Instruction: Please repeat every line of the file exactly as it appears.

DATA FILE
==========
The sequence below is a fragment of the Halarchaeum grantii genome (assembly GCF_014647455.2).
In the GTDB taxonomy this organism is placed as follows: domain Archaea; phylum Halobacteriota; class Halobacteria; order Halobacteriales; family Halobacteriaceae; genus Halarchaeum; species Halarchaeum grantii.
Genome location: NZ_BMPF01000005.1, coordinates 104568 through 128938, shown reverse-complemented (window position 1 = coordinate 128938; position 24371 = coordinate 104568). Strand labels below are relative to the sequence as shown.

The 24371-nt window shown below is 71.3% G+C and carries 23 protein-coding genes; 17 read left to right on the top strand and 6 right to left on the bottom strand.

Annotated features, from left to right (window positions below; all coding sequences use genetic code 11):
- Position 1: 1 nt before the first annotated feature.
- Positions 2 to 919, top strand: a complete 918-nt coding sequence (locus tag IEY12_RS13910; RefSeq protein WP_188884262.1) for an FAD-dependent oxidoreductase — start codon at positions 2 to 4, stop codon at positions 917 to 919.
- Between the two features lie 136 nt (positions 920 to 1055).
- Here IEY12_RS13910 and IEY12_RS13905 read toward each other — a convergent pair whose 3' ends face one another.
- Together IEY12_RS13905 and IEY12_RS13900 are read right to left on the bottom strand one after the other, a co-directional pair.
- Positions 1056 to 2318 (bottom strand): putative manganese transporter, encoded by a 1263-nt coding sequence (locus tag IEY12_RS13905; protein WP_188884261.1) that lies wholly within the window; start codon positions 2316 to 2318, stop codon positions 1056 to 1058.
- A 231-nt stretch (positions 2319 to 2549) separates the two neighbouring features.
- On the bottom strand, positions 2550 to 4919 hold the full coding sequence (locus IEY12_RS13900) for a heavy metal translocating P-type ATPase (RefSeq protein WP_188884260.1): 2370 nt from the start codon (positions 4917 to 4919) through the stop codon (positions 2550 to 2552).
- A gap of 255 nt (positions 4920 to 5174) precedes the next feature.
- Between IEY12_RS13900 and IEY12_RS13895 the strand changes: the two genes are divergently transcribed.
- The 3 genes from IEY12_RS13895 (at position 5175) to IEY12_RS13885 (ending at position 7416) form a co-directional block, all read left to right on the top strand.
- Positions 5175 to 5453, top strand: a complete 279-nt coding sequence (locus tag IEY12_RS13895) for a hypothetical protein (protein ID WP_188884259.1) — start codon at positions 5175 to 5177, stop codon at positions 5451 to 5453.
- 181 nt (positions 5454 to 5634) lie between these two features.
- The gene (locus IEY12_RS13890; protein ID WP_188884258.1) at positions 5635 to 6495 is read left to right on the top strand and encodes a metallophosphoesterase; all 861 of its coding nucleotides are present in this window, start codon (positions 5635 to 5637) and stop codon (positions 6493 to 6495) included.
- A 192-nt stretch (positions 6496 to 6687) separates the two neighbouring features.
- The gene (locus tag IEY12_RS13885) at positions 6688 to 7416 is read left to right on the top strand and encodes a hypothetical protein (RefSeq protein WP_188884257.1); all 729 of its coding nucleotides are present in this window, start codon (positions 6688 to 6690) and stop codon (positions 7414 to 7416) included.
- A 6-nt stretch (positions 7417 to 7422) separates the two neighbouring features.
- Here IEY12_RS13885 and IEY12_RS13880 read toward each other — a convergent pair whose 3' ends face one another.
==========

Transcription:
The sequence below is a fragment of the Halarchaeum grantii genome (assembly GCF_014647455.2).
In the GTDB taxonomy this organism is placed as follows: domain Archaea; phylum Halobacteriota; class Halobacteria; order Halobacteriales; family Halobacteriaceae; genus Halarchaeum; species Halarchaeum grantii.
Genome location: NZ_BMPF01000005.1, coordinates 104568 through 128938, shown reverse-complemented (window position 1 = coordinate 128938; position 24371 = coordinate 104568). Strand labels below are relative to the sequence as shown.

The 24371-nt window shown below is 71.3% G+C and carries 23 protein-coding genes; 17 read left to right on the top strand and 6 right to left on the bottom strand.

Annotated features, from left to right (window positions below; all coding sequences use genetic code 11):
- Position 1: 1 nt before the first annotated feature.
- Positions 2 to 919, top strand: a complete 918-nt coding sequence (locus tag IEY12_RS13910; RefSeq protein WP_188884262.1) for an FAD-dependent oxidoreductase — start codon at positions 2 to 4, stop codon at positions 917 to 919.
- Between the two features lie 136 nt (positions 920 to 1055).
- Here IEY12_RS13910 and IEY12_RS13905 read toward each other — a convergent pair whose 3' ends face one another.
- Together IEY12_RS13905 and IEY12_RS13900 are read right to left on the bottom strand one after the other, a co-directional pair.
- Positions 1056 to 2318 (bottom strand): putative manganese transporter, encoded by a 1263-nt coding sequence (locus tag IEY12_RS13905; protein WP_188884261.1) that lies wholly within the window; start codon positions 2316 to 2318, stop codon positions 1056 to 1058.
- A 231-nt stretch (positions 2319 to 2549) separates the two neighbouring features.
- On the bottom strand, positions 2550 to 4919 hold the full coding sequence (locus IEY12_RS13900) for a heavy metal translocating P-type ATPase (RefSeq protein WP_188884260.1): 2370 nt from the start codon (positions 4917 to 4919) through the stop codon (positions 2550 to 2552).
- A gap of 255 nt (positions 4920 to 5174) precedes the next feature.
- Between IEY12_RS13900 and IEY12_RS13895 the strand changes: the two genes are divergently transcribed.
- The 3 genes from IEY12_RS13895 (at position 5175) to IEY12_RS13885 (ending at position 7416) form a co-directional block, all read left to right on the top strand.
- Positions 5175 to 5453, top strand: a complete 279-nt coding sequence (locus tag IEY12_RS13895) for a hypothetical protein (protein ID WP_188884259.1) — start codon at positions 5175 to 5177, stop codon at positions 5451 to 5453.
- 181 nt (positions 5454 to 5634) lie between these two features.
- The gene (locus IEY12_RS13890; protein ID WP_188884258.1) at positions 5635 to 6495 is read left to right on the top strand and encodes a metallophosphoesterase; all 861 of its coding nucleotides are present in this window, start codon (positions 5635 to 5637) and stop codon (positions 6493 to 6495) included.
- A 192-nt stretch (positions 6496 to 6687) separates the two neighbouring features.
- The gene (locus tag IEY12_RS13885) at positions 6688 to 7416 is read left to right on the top strand and encodes a hypothetical protein (RefSeq protein WP_188884257.1); all 729 of its coding nucleotides are present in this window, start codon (positions 6688 to 6690) and stop codon (positions 7414 to 7416) included.
- A 6-nt stretch (positions 7417 to 7422) separates the two neighbouring features.
- Here IEY12_RS13885 and IEY12_RS13880 read toward each other — a convergent pair whose 3' ends face one another.